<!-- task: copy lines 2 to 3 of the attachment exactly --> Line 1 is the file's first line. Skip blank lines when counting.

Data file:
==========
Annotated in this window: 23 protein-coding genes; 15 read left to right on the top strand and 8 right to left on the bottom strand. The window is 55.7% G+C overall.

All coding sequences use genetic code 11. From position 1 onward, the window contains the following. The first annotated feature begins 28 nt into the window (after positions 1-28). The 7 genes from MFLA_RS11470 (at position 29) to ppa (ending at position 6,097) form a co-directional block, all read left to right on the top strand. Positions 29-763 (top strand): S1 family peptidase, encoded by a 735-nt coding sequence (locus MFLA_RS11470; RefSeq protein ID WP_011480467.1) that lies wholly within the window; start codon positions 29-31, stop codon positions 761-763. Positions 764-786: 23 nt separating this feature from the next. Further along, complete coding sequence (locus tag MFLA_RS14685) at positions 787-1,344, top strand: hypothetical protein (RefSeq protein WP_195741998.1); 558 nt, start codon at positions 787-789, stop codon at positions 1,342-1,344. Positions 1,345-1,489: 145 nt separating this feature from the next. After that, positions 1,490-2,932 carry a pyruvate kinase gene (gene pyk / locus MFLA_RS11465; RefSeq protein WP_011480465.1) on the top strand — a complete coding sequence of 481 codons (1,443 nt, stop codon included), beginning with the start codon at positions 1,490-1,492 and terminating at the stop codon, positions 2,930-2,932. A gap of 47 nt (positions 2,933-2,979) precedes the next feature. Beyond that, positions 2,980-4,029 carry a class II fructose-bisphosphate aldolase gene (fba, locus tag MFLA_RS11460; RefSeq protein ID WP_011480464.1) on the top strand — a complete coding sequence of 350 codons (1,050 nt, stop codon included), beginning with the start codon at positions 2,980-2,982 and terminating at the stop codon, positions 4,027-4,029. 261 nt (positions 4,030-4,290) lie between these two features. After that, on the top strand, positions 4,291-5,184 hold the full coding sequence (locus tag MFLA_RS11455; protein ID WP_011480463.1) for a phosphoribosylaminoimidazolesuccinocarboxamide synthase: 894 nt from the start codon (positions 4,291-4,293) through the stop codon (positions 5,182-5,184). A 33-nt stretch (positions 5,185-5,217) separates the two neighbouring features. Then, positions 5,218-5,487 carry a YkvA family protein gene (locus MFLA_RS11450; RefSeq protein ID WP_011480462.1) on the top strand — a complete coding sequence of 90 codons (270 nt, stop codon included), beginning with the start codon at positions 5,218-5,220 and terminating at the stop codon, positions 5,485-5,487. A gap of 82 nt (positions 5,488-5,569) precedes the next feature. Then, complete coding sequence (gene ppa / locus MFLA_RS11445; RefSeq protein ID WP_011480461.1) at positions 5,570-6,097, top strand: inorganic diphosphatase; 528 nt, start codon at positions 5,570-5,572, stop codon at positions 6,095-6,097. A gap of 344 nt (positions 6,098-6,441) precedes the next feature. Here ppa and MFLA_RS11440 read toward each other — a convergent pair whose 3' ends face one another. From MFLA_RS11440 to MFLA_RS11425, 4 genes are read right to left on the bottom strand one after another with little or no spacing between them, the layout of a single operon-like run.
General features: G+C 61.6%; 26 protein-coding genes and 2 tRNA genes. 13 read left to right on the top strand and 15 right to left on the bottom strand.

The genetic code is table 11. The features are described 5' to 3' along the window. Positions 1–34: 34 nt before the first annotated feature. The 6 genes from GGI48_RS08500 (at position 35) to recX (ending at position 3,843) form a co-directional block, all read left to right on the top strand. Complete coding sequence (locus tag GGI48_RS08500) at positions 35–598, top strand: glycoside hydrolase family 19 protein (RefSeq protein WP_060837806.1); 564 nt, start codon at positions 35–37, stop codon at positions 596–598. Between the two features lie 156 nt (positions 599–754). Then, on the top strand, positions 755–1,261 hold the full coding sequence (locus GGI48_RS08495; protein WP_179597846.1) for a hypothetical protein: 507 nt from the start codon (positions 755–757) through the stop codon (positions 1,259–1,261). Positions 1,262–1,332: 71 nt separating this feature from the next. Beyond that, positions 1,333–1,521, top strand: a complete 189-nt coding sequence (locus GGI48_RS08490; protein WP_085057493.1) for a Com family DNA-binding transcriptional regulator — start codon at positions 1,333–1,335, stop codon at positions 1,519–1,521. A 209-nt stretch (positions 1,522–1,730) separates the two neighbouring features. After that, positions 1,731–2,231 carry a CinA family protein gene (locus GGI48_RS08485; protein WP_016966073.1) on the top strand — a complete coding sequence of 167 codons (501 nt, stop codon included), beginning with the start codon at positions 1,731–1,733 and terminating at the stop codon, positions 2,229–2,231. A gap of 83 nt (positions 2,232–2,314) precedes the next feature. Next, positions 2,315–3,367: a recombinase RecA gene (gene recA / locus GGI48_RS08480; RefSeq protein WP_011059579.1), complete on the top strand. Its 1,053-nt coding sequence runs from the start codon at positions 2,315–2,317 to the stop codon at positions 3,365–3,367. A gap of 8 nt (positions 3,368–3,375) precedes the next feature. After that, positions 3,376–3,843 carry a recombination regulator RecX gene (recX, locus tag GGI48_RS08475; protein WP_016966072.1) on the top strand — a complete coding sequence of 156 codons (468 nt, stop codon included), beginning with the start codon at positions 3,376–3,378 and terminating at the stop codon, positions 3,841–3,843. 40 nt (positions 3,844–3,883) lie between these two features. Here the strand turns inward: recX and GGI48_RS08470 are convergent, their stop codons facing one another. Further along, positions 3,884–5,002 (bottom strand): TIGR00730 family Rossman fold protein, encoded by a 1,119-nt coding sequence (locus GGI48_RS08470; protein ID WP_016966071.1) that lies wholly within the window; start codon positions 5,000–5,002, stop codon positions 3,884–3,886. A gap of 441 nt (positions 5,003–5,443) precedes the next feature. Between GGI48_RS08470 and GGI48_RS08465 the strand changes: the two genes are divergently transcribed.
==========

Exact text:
All coding sequences use genetic code 11. From position 1 onward, the window contains the following. The first annotated feature begins 28 nt into the window (after positions 1-28). The 7 genes from MFLA_RS11470 (at position 29) to ppa (ending at position 6,097) form a co-directional block, all read left to right on the top strand. Positions 29-763 (top strand): S1 family peptidase, encoded by a 735-nt coding sequence (locus MFLA_RS11470; RefSeq protein ID WP_011480467.1) that lies wholly within the window; start codon positions 29-31, stop codon positions 761-763. Positions 764-786: 23 nt separating this feature from the next. Further along, complete coding sequence (locus tag MFLA_RS14685) at positions 787-1,344, top strand: hypothetical protein (RefSeq protein WP_195741998.1); 558 nt, start codon at positions 787-789, stop codon at positions 1,342-1,344. Positions 1,345-1,489: 145 nt separating this feature from the next. After that, positions 1,490-2,932 carry a pyruvate kinase gene (gene pyk / locus MFLA_RS11465; RefSeq protein WP_011480465.1) on the top strand — a complete coding sequence of 481 codons (1,443 nt, stop codon included), beginning with the start codon at positions 1,490-1,492 and terminating at the stop codon, positions 2,930-2,932. A gap of 47 nt (positions 2,933-2,979) precedes the next feature. Beyond that, positions 2,980-4,029 carry a class II fructose-bisphosphate aldolase gene (fba, locus tag MFLA_RS11460; RefSeq protein ID WP_011480464.1) on the top strand — a complete coding sequence of 350 codons (1,050 nt, stop codon included), beginning with the start codon at positions 2,980-2,982 and terminating at the stop codon, positions 4,027-4,029. 261 nt (positions 4,030-4,290) lie between these two features. After that, on the top strand, positions 4,291-5,184 hold the full coding sequence (locus tag MFLA_RS11455; protein ID WP_011480463.1) for a phosphoribosylaminoimidazolesuccinocarboxamide synthase: 894 nt from the start codon (positions 4,291-4,293) through the stop codon (positions 5,182-5,184). A 33-nt stretch (positions 5,185-5,217) separates the two neighbouring features. Then, positions 5,218-5,487 carry a YkvA family protein gene (locus MFLA_RS11450; RefSeq protein ID WP_011480462.1) on the top strand — a complete coding sequence of 90 codons (270 nt, stop codon included), beginning with the start codon at positions 5,218-5,220 and terminating at the stop codon, positions 5,485-5,487. A gap of 82 nt (positions 5,488-5,569) precedes the next feature. Then, complete coding sequence (gene ppa / locus MFLA_RS11445; RefSeq protein ID WP_011480461.1) at positions 5,570-6,097, top strand: inorganic diphosphatase; 528 nt, start codon at positions 5,570-5,572, stop codon at positions 6,095-6,097. A gap of 344 nt (positions 6,098-6,441) precedes the next feature. Here ppa and MFLA_RS11440 read toward each other — a convergent pair whose 3' ends face one another. From MFLA_RS11440 to MFLA_RS11425, 4 genes are read right to left on the bottom strand one after another with little or no spacing between them, the layout of a single operon-like run.
General features: G+C 61.6%; 26 protein-coding genes and 2 tRNA genes. 13 read left to right on the top strand and 15 right to left on the bottom strand.